Wednesday, April 22, 2015

The Plotting Trail

Check out:
Return to Fairy Cove
Season of Truth
Silence the Whispers
Sleepless in Montana
When Night Falls
Hidden Secrets

Start Here on The Plotting Trail: If you haven’t read Dwight Swain’s Techniques of the Selling Writer, you just must. It’s not just another how-to, but is the foundation of many other how-tos.

If you write fiction, you need Swain's book. I’ve studied this book repeatedly and find some new inspiration each time.

But moving on to my 30-yr experience in Plotting: When I first started trying to sell, I soon discovered two things:
1.)   Publishers bought me for my stories and ability to churn fresh ones quickly.
2.)    I did not know how to plot well. That is, to write to a specific number of pages granted by the publisher, and to develop and round off the story within those allowed pages.

Okay, Big Note Here: Label Me a cross between a Plotter and a Plunger.

So I had the stories and plenty of them and I was regimented, fast and a good learner. And so it began…

My first editor wanted 10 paragraphs (this was for a category). Each paragraph was to have 2 sentences pertaining to: 1.) The story line 2.) the main protagonists. The midpt of 10=5. Chapters 1-3 introduced the characters and their backgrounds and the conflict. 3-5 developed the relationship/conflict. 6-9 more conflict/relationship. 10 the resolve and in romances, it’s happily ever after. A category basically translated to less than 200 pages, so that was 20 pages per chapter.

Then the Magical Flow Chart: The most help I’ve ever gotten to really see the linear idea was from a programming course. The big IF/THEN FLOW chart. If this happens, then that happens, right. The beginning is a straight end to the desired ending, but there are all sorts of diversions and If/Then’s and conditions built within the flow chart that always reach back to the main story line. Somehow, this clicked more of a trigger than anything else. We all have our little clicks/snags, something that grabs us, and a programming flow chart did it for me. If you haven’t studied one, take the time?

Moving right along, there’s the circle, where all questions begun at the first must be resolved by the end. Well, as writers we may want unresolved to lead to a series.

Add the historical Brown Bag programming stuff, basically where you’re using Framework to separate plot points into 3 or 4 different screen-play segments. I recognize that the 3-part screen play is a favorite, but I prefer the 4-part as I like that midpt.

Then, lots of other stuff. But then, PAGEFOUR outliner for PC. Pure Magic. I had everything I wanted on screen… if I wanted. No more opening and closing file folders for characters, scene snapshots, etc. PageFour was exceptionally helpful when planning a series and keeping track of essentials. I loved how I could click from one part of essentials to another easily. It saves to .rtf, and I wrote a number of short stories and articles on it, fine-tuning in Word.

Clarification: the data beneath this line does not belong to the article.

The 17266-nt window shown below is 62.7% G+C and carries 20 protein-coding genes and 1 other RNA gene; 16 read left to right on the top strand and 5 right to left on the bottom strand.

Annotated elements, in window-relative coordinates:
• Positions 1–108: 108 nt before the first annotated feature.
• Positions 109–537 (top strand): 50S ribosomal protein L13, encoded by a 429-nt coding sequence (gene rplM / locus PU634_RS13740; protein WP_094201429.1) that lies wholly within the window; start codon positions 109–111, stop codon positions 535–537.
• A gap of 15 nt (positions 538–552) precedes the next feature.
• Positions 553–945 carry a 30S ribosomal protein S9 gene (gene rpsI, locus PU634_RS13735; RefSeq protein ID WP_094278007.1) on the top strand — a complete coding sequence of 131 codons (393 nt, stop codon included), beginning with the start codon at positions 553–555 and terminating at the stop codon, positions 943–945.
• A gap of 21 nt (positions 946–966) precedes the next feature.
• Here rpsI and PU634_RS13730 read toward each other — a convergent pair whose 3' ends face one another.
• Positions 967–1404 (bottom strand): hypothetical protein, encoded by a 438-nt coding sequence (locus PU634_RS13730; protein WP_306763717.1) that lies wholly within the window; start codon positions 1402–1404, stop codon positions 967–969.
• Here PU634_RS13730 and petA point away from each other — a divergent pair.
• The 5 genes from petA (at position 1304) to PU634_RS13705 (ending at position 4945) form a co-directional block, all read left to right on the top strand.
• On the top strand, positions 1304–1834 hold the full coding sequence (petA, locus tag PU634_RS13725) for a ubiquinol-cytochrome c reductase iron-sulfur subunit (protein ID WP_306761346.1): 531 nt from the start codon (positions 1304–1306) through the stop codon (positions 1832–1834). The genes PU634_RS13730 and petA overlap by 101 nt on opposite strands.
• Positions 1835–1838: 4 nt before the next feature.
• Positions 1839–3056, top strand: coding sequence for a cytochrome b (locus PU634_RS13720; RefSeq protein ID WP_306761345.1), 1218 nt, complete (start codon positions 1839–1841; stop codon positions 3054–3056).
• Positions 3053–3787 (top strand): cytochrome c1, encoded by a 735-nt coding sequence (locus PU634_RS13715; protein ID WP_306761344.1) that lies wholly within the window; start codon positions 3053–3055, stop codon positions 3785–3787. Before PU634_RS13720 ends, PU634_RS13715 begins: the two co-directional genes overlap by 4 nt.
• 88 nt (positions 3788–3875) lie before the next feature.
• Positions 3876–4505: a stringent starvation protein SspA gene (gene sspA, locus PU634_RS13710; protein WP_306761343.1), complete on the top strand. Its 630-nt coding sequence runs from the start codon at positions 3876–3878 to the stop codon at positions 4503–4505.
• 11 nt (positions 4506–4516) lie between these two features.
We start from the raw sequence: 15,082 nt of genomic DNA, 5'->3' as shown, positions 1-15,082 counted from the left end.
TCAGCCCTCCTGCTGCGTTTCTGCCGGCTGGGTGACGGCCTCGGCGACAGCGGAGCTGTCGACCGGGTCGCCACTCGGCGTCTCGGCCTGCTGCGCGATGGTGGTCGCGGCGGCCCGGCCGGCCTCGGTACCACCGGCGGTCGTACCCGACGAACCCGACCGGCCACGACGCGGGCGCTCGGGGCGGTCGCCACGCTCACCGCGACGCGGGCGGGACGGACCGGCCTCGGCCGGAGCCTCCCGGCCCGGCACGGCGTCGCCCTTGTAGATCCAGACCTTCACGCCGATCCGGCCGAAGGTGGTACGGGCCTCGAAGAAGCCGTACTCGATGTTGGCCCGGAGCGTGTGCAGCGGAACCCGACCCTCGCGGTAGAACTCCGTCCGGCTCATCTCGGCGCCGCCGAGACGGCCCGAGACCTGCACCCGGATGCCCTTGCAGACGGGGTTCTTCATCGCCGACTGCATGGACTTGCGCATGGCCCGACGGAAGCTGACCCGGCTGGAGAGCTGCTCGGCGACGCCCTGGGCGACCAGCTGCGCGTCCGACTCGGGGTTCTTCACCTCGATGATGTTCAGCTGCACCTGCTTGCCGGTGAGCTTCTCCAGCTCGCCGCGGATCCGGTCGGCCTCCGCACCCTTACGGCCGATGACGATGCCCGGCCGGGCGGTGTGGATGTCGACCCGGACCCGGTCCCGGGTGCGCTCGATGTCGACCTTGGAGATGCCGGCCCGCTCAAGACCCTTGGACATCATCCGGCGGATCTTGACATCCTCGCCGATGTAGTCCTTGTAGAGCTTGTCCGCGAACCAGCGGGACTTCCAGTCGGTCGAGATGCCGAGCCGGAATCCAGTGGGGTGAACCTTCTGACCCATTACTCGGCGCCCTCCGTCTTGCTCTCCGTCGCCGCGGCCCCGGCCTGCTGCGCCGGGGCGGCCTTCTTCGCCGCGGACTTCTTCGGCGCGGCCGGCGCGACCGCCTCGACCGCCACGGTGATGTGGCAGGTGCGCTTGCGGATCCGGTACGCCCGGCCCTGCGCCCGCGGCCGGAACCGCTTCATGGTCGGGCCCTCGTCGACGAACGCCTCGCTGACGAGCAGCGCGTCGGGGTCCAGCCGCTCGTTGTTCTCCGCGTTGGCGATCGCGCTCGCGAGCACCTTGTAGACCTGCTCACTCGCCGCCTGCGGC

Life sailed along just peachy until I changed from PC to Mac. (I’m loving Mac, btw.)

Then Disaster!!: PageFour my absolute must, was not available for Mac. Mac’s Apps have a few this and that’s, including a Cork Board, but nothing compared with PageFour (I almost begged them for a Mac version).

Scrivener is recommended by Mac people and I’ve tried that, but many of my books were already in progress and stuff had to be copied/pasted, stuffed in, worked around. Just recently, I’ve found how to work with it, so far as plotting, characters, notes, etc. But I still use Word, though Scrivener is set up for Pages. A hybrid Plotter/Plunger and software user, I have Pages, but still use Word.

Then even more critical (so far as I know today): Scrivener does not yet have an iPad version. They promise one in 2015. I hope so, because if you need Scrivener, TextEdit, etc. and Dropbox are the workarounds. Since I use my iPad as a working sidekick, I hope that dream comes through.

But PageFour was the ultimate of anything I’ve tried for handy-dandy and last I heard, they did not have plans to develop a Mac version. I did a huge amount of work on PageFour which is still good, saved in ye olde .rtf, including Title and Story Ideas, interesting words and a huge TOYBOX of developed ideas to pull from whenever I needed to churn fast. I highly recommend keeping your own TOYBOX.

The moral of this endless story is we change, stories change, work systems change. Get used to it and move on the best you can. :)
 Check out:
Return to Fairy Cove
Season of Truth
Silence the Whispers
Sleepless in Montana
When Night Falls
Hidden Secrets

1 comment:

Cavin Anderson said...

Everyone should have them. They have done a good job
love quotes